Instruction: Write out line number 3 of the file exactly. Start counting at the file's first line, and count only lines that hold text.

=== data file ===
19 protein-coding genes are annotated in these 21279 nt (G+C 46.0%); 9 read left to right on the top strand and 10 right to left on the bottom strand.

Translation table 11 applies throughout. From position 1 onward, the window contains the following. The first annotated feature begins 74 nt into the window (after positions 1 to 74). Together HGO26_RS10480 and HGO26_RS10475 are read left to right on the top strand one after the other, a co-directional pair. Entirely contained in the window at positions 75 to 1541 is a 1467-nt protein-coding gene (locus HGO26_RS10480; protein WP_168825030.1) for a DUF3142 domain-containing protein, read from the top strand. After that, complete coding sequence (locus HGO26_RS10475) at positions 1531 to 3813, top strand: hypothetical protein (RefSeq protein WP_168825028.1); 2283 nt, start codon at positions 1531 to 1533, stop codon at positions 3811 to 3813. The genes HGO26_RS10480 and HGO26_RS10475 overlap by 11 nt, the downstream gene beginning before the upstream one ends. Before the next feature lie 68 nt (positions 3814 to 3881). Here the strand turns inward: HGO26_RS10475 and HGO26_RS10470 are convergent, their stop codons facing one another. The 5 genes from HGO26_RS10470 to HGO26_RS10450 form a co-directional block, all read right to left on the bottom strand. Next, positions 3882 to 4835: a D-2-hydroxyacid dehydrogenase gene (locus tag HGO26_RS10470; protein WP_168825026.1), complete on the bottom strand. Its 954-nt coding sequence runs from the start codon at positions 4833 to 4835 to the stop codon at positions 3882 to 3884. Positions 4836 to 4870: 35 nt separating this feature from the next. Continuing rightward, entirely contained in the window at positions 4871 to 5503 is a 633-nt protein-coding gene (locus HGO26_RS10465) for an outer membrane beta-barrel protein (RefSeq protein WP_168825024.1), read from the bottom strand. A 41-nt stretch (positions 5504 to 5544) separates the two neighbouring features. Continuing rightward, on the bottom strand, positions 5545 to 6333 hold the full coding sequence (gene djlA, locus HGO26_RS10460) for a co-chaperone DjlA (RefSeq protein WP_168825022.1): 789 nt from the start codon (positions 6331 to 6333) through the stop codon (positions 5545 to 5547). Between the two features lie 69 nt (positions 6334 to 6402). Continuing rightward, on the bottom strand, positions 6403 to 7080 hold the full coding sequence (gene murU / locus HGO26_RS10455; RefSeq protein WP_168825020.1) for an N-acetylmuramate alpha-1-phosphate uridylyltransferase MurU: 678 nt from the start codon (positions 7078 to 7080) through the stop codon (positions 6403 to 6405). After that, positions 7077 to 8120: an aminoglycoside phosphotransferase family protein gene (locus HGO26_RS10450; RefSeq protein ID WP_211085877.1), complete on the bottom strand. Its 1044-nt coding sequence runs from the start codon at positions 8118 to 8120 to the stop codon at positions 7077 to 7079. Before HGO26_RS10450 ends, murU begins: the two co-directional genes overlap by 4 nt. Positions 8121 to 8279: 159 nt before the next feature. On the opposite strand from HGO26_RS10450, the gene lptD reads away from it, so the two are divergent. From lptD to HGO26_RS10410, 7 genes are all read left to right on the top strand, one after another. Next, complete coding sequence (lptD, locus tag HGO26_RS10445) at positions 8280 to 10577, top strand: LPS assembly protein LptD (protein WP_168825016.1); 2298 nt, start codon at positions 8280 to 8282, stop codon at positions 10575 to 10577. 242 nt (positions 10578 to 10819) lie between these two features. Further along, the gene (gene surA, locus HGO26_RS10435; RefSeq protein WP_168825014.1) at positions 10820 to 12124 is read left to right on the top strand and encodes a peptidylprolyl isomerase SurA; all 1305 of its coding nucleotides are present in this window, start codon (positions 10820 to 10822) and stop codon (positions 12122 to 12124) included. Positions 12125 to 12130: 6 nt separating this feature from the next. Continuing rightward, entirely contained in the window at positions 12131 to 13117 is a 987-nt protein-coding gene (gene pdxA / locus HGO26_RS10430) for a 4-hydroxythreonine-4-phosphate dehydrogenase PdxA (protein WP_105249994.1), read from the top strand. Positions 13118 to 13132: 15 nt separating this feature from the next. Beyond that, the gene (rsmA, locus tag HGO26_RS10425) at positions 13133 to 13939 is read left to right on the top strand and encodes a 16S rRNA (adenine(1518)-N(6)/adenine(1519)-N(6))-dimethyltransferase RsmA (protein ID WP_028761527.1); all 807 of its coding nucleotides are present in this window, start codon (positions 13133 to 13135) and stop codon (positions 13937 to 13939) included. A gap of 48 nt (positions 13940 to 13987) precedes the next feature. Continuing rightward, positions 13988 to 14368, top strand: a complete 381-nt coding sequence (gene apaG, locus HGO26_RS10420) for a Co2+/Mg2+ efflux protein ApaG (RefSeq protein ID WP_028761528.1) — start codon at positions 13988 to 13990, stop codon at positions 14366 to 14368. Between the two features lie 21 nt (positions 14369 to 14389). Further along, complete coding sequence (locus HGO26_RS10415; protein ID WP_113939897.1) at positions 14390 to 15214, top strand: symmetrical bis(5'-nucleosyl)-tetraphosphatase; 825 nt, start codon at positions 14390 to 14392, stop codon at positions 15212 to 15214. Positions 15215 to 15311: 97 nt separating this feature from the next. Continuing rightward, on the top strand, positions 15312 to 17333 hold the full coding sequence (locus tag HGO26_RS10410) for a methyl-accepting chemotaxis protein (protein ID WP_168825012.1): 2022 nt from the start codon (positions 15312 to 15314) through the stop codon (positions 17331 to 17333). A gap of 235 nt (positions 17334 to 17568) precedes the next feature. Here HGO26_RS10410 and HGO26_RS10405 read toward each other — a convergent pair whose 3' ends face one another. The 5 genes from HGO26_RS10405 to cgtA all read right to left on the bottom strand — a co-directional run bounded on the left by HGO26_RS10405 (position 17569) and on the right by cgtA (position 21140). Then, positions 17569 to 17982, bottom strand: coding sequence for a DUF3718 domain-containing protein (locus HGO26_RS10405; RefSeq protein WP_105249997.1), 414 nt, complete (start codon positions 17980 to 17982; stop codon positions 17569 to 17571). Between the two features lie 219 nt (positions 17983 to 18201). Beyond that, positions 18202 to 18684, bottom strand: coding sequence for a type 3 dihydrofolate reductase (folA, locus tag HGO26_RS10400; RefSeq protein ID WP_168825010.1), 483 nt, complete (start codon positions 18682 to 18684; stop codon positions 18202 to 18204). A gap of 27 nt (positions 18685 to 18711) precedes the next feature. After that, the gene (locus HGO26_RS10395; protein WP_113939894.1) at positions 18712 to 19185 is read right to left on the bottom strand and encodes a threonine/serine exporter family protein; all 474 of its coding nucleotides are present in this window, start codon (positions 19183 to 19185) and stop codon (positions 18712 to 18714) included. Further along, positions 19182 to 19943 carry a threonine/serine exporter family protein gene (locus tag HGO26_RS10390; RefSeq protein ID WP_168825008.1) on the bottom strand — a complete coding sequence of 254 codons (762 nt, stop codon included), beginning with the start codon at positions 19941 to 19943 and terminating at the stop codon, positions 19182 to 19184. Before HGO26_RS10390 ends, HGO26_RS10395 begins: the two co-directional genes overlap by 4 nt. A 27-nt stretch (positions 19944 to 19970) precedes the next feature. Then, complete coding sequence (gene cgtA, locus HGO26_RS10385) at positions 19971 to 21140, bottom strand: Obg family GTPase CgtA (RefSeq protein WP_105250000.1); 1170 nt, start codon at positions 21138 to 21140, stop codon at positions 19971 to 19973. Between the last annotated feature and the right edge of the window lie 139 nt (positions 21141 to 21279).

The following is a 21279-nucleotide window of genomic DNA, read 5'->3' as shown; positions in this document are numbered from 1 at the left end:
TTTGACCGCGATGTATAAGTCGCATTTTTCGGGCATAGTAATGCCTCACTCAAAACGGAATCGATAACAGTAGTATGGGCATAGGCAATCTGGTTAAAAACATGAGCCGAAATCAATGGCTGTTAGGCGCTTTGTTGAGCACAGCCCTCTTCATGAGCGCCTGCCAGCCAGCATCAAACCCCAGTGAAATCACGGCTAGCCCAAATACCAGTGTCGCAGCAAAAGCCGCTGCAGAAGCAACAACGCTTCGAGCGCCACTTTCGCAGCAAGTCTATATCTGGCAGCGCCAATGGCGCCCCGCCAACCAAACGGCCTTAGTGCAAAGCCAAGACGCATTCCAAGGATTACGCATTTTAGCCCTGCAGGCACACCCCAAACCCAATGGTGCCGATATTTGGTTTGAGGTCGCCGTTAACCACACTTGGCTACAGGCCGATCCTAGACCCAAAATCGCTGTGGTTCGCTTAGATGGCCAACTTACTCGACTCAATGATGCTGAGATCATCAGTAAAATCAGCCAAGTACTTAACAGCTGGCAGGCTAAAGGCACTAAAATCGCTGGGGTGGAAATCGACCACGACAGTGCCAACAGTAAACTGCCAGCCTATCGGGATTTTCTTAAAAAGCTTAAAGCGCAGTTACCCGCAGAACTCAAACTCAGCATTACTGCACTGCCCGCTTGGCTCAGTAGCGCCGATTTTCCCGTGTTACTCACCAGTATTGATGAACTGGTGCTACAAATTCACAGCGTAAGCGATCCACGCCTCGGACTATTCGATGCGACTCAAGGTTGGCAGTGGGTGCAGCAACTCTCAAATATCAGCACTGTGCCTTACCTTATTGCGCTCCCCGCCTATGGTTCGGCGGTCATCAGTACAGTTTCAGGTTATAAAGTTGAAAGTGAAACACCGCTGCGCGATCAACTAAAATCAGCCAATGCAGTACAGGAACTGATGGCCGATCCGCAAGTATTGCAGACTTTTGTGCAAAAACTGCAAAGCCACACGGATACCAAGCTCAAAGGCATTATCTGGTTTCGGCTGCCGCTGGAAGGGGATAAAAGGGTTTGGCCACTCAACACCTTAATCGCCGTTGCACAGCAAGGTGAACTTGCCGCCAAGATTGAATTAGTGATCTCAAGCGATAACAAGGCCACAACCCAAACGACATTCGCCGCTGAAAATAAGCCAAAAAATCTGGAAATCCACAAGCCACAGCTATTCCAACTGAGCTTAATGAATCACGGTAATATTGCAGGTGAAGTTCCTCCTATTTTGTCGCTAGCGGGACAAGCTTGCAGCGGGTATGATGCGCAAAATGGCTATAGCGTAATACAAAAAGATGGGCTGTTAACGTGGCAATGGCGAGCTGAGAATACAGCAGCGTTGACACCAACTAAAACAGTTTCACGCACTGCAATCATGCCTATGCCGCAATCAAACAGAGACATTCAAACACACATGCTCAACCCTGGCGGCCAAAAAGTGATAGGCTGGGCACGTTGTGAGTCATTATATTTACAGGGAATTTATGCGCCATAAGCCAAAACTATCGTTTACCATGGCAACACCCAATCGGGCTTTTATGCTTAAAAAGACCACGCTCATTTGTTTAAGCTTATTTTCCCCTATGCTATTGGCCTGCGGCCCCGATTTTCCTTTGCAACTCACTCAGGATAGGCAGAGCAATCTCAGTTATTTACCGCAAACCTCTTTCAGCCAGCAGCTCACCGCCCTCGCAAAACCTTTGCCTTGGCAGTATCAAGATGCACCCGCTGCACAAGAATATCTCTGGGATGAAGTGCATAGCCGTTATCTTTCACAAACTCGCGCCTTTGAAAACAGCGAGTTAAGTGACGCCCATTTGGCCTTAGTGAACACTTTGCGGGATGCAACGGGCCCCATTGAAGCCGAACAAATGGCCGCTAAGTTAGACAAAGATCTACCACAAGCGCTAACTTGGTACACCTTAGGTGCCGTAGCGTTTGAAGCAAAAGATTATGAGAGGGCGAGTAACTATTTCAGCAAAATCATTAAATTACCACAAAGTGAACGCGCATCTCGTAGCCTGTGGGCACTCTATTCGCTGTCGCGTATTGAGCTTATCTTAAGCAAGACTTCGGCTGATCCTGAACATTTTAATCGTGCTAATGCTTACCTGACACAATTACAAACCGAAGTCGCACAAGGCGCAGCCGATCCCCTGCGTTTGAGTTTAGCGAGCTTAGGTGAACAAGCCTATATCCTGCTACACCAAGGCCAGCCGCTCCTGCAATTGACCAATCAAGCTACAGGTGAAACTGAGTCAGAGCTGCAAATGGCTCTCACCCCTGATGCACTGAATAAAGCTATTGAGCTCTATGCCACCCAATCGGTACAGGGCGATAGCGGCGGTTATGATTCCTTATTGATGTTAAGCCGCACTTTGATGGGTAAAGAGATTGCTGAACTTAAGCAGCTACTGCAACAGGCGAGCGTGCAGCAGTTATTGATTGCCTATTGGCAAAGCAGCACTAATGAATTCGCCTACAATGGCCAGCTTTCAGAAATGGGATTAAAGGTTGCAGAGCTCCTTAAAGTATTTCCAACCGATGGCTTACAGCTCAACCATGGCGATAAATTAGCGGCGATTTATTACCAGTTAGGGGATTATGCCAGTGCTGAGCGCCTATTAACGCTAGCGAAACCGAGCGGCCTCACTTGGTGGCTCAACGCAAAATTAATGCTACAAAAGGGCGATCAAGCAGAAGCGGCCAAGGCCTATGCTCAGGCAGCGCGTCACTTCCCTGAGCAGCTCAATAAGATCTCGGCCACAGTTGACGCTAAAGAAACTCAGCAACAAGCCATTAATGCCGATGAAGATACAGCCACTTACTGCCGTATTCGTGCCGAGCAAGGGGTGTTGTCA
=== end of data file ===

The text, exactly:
The following is a 21279-nucleotide window of genomic DNA, read 5'->3' as shown; positions in this document are numbered from 1 at the left end: